2. Cleanout Plug
A cleanout plug is the device that controls the flow of wastewater and sends it down the sewage pipe. If it is broken or missing, sewer gasses will flow back into your basement.
SOLUTION: Remove the drain grate and inspect the cleanout plug to see if it is in good repair. If necessary, purchase and install a new one.
3. Check Your Appliances
Your heavy appliances and fixtures can often produce sewer smells. This would include washing machines, HVAC systems, water heaters, toilets, and sinks. Search for the source of the sewer smell in your basement by inspecting for improper venting, clogs, leaks, broken or dry traps, or broken seals.
SOLUTION: Fix any mechanical or plumbing problems you find. Clean and flush the area with hot water, mild detergent, and bleach.
For water heaters, the solution is a bit different. If the sulfur-like sewer smell results from a buildup of bacteria, you will need to put hydrogen peroxide in the tank to disinfect it.
The process is simple. Turn off your water heater’s cold water supply and drain some of the hot water from the tank. Disconnect the supply line and, using a funnel, add one cup of hydrogen peroxide for every ten gallons of water in the water heater. Reconnect the line, turn the water back on, and simply wait a few hours before using the unit again.
5. Use a Cleaning Solution
While there are products you can buy that are advertised to kill sewer smells, in most cases, you can solve the problem with what you already have on hand.
Hot water, ordinary antibacterial household cleaners, and bleach are your go-to options and will handle most stains and smells. Vinegar is also a wonderful natural cleanser and disinfectant that will eliminate most sewer smells.
One easy way to keep your pipes clear and odor-free is to pour a one-quarter cup of baking soda down the drain, followed by one cup of vinegar. Seal the drain, wait 30 minutes, and then flush the drain with hot water.
If the smell does not go away, or if you see mold or mildew at any time, call a professional immediately.
How Much Does Sewage Backup Cleanup Cost?
The final cost of cleaning a sewer backup in your basement can vary widely, depending on the exact situation and the amount of damage you have suffered. Most jobs will range between as low as $2000 and as much as $10,000.
A word of advice – every cleanup situation is different. There is absolutely no way to give an accurate price quote over the phone or the Internet. Any true professional will tell you that they need to come out in person, inspect your property, and assess the damage before they can determine a remedy.
No, cleanup and restoration usually is not cheap, but the real question is, if sewage has backed up into your cellar, how can you afford to NOT do whatever it takes to correct that problem?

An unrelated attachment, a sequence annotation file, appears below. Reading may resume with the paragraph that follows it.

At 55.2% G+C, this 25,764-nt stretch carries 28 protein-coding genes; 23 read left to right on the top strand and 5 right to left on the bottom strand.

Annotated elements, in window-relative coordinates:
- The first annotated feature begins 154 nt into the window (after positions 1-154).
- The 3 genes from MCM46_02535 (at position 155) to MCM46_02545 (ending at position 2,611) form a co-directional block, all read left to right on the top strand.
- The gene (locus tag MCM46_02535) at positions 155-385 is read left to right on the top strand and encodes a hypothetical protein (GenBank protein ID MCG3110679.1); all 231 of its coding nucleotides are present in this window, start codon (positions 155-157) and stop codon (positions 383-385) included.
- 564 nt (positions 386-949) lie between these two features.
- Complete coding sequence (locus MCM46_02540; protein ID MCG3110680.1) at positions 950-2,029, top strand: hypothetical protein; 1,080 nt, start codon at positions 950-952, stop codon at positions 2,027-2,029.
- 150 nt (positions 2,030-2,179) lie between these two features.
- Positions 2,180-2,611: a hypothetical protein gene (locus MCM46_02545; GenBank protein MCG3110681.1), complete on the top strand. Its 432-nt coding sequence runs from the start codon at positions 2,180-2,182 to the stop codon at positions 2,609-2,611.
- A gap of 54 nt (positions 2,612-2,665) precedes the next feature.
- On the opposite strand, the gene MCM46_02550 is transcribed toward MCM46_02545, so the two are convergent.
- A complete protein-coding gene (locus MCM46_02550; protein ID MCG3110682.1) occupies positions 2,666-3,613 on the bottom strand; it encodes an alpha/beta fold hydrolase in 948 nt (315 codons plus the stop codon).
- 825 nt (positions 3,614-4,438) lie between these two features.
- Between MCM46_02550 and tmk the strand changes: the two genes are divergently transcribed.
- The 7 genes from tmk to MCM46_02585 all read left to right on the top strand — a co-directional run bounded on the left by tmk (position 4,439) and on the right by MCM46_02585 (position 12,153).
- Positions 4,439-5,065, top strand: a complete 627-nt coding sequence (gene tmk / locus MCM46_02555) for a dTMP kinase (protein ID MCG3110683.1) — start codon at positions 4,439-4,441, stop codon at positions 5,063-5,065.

5 Sewer Backup Prevention Tips
The best way to clean the sewage out of your basement is to prevent the disaster from happening in the first place. Here are a few helpful prevention tips:
- If your basement does not already have a working sump pump, buy one or repair the one you already own.
- NEVER pour cooking oil or grease down any drain or toilet. It will solidify in your pipes and create a nightmare plumbing scenario.
- NEVER try to flush feminine hygiene products down the toilet. They are even worse because unlike grease, they cannot be dissolved.
- Install debris screens in your kitchen sink and hair traps in your showers, bathtubs, and bathroom sinks.
- If you ever see any of the warning signs we listed above, address the problem IMMEDIATELY, before the worst happens.
Dealing with Sewage Backup in the Chicago Area? We Can Help
Our guidelines are meant for small projects, but some cleanup jobs are just too much even for the bravest DIY warrior. Sewage spills in the basement is a hazardous challenge, and poses many health risks, so don’t take any chances.
We’re always available with expert sewer backup cleaning services for Chicago, IL and the suburbs. Our teams are certified and fully equipped to handle any type of sewage leak cleanup.
If you have doubts about doing it yourself, call ServiceMaster Restoration by Zaba. Let us handle the dirty work: 773-647-1985
Damaged sewer lines are the most common sources of sewage backups in basements. The pipes might be old or damaged by invasive tree roots. Heavy rains can flood municipal drainage systems and push sewage back into basements. Clogged drains inside a home are another source of basement sewage backups.
The landlord is responsible for maintaining a rental property’s plumbing system. However, if the cause of a sewer backup originates within your unit, you can be held responsible. Check your lease for details that apply to your situation. If you have renter’s insurance, check for water damage coverage.
Yes. Diseases caused by sewage contamination include E. coli, tetanus, cholera, typhoid fever, encephalitis and West Nile virus. Don’t risk your health. Always wear OSHA-rated personal protection gear when cleaning out a basement contaminated by sewage backup. It’s best to leave this type of work to certified restoration professionals.